Monday, May 21, 2012

Complexity in Monetary Policy: The Mechanisms Do Matter

Beware manufactured stability: "expectations management" is inherently fragile

A recent working paper adds to the discussion on monetary policy and growth.  In the model, monetary policy affects growth by allowing credit-intensive industries to engage in larger projects.  It does so by easing liquidity needs and, thus, giving firms the "breathing space" to invest.  The paper finds evidence for this by looking at industry-level financial constraint variables as well as the performance of the industry in response to monetary policy.  The key finding is that countercyclical monetary policy can have a significant positive impact on long run productivity growth, especially for recessions.  This result is robust to controlling for:

...the interaction between these measures of financial constraints and country-level economic variables such as inflation, financial development, and the size of government which are likely to affect the country’s ability to pursue more countercyclical macroeconomic policies (5).

Moreover, the regressions shed light on another unique internal link from monetary policy to growth: countercyclical monetary policy promotes higher levels of R+D spending.  While the model explains it through liquidity needs, the concept of "signal-processing" causing firms to invest inefficiently likely applies.  This suggests that if we really are in a "great stagnation" of growth and innovation, a stable nominal economy vis-a-vis monetary policy will be increasingly important.

To extend the model, if monetary policy exerts a diverse range of effects on what is considered money through safe asset creation, the effect of countercyclical monetary policy is probably stronger than what the interest rate would state.  By increasing liquidity through countercyclical policy, this allows firms to invest more:
The intuition for this proposition is simple. Firms need to hoard liquidity in order to weather liquidity shocks if the aggregate state is bad. This liquidity hoarding is costly...because of the lack of commitment of consumers. Reducing interest rates in bad times lowers the amount of hoarded liquidity, by increasing the ability of firms to leverage their net worth. This effect is weaker when the aggregate state is good because in that state, short-term profits are enough to cover reinvestment needs so that no liquidity needs to be hoarded to weather liquidity shocks that occur in that aggregate state of the world. Hence a higher marginal benefit of reducing interest rates in bad times relative to good times. This effect is strong enough to overcome a countervailing effect arising from the fact that lowering interest rates in bad times leads to an implicit subsidy from consumers to entrepreneurs, explaining that optimal interest rate policy is countercyclical (14, my emphasis).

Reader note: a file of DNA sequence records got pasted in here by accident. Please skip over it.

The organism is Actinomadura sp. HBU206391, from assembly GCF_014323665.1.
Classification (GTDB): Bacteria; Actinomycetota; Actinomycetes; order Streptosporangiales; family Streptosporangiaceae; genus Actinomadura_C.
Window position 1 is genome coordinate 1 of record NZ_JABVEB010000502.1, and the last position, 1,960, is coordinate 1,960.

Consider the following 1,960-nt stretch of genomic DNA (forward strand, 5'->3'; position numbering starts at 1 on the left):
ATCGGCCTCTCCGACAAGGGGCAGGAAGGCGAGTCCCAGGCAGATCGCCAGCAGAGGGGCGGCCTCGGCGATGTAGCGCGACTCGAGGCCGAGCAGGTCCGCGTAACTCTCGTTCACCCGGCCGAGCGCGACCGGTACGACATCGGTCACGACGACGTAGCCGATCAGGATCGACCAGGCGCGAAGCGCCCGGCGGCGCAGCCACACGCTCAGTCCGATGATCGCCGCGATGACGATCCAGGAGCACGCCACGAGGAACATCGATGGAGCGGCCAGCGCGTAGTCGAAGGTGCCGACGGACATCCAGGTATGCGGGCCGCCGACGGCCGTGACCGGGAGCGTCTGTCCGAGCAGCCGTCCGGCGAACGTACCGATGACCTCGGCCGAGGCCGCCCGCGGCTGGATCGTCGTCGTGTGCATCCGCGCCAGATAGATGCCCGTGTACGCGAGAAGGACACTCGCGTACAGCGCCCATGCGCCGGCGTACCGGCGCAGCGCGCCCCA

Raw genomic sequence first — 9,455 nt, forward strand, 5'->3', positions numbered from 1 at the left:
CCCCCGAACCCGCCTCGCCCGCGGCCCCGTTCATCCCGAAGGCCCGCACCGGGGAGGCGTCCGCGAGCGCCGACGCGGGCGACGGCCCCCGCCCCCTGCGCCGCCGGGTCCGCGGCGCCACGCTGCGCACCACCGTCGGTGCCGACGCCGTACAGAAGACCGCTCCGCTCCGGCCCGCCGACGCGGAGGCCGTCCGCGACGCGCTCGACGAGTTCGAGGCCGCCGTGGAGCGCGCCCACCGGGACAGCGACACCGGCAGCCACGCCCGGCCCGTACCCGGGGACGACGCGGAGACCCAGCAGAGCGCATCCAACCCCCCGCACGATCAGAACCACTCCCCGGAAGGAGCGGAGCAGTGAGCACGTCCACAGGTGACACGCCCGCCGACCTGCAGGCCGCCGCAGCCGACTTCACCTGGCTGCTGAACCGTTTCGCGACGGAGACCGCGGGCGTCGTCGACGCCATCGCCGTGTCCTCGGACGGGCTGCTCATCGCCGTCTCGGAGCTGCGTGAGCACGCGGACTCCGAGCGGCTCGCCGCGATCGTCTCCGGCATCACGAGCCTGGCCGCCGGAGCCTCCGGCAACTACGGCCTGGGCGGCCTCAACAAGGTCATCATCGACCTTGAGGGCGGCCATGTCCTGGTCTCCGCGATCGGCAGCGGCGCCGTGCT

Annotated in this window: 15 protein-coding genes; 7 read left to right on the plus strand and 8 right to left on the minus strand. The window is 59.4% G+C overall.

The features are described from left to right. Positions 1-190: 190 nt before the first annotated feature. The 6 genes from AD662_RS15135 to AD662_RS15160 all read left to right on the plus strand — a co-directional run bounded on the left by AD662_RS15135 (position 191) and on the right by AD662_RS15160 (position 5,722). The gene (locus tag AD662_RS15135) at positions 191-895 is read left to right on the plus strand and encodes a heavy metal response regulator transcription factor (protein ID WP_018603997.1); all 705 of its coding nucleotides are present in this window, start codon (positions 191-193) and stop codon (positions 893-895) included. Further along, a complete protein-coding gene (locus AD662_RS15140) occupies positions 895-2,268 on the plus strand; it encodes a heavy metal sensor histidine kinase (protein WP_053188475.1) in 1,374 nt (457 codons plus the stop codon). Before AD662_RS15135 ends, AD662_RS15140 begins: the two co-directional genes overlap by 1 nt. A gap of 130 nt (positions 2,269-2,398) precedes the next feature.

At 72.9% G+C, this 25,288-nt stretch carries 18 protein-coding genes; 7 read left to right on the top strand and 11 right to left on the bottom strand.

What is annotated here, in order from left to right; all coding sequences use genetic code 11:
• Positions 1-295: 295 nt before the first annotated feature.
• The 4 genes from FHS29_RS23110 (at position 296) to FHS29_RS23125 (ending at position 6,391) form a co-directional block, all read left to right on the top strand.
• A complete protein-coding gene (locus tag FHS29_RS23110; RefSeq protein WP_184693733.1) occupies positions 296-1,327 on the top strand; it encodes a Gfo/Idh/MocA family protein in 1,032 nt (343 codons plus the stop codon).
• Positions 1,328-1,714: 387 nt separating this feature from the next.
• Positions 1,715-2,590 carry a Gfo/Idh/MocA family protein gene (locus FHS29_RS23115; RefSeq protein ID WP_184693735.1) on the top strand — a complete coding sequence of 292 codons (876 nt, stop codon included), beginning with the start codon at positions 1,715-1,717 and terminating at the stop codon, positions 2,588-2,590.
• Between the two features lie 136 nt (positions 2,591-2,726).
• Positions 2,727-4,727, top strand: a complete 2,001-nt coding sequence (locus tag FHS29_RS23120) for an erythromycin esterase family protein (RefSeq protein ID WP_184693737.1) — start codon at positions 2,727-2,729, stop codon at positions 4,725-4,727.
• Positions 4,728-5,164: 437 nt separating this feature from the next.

And now the Nassim Nicholas Taleb homonculus starts screaming into my ear.

To what extent does this mechanism of monetary policy just create more interlocking fragilities?  I've previously argued that one of the problems with NGDP targeting is that it hides the complexity of the ecology of markets.  In this model, the world is encouraged to increase complexity because of a monetary regime that promotes more stable growth.  The firms with "unshakeable" expectations can leverage themselves to the hilt to try to maximize future growth.  But finance is fragile; what would happen if an unseen risk arises?  More seriously, although a debt crisis would wipe these firms out, nobody would be able to tell in the short run while those debt instruments are still there.

The issue here is that "average growth" is nowhere near as important as "variant growth".  While growth is stable most of the time, the impact of tail events rises as markets become more interconnected.  Leverage is inherently dangerous in an interconnected world because it enables complex cascading effects that go beyond the ability of our models to predict.  This uncertainty is heightened by the fact that even slight miscalibration errors can cause monstruous miscalculations.  These problems aren't solved by monetary policy either because financial crises are aggregate supply problems.  If credit mediation crashes, resources are no longer allocated efficiently, raising unit costs for all factors of production.

A possible way to get around this is if we can commit to more equity instead of leverage.  From Taleb's 10 principles for a Black-Swan free society:
5. Counter-balance complexity with simplicity. Complexity from globalisation and highly networked economic life needs to be countered by simplicity in financial products. The complex economy is already a form of leverage: the leverage of efficiency. Such systems survive thanks to slack and redundancy; adding debt produces wild and dangerous gyrations and leaves no room for error. Capitalism cannot avoid fads and bubbles: equity bubbles (as in 2000) have proved to be mild; debt bubbles are vicious.
This way, the net worth of companies can be converted into equity stakes, and funding can be obtained this way.  Given the outsize role of large events, this shift to a more black swan free society should occur before the adoption of monetary policies that could increase fragility.  In this world, monetary policy would allow for increased efficiency of markets while also preventing Black Swans from coming to roost.

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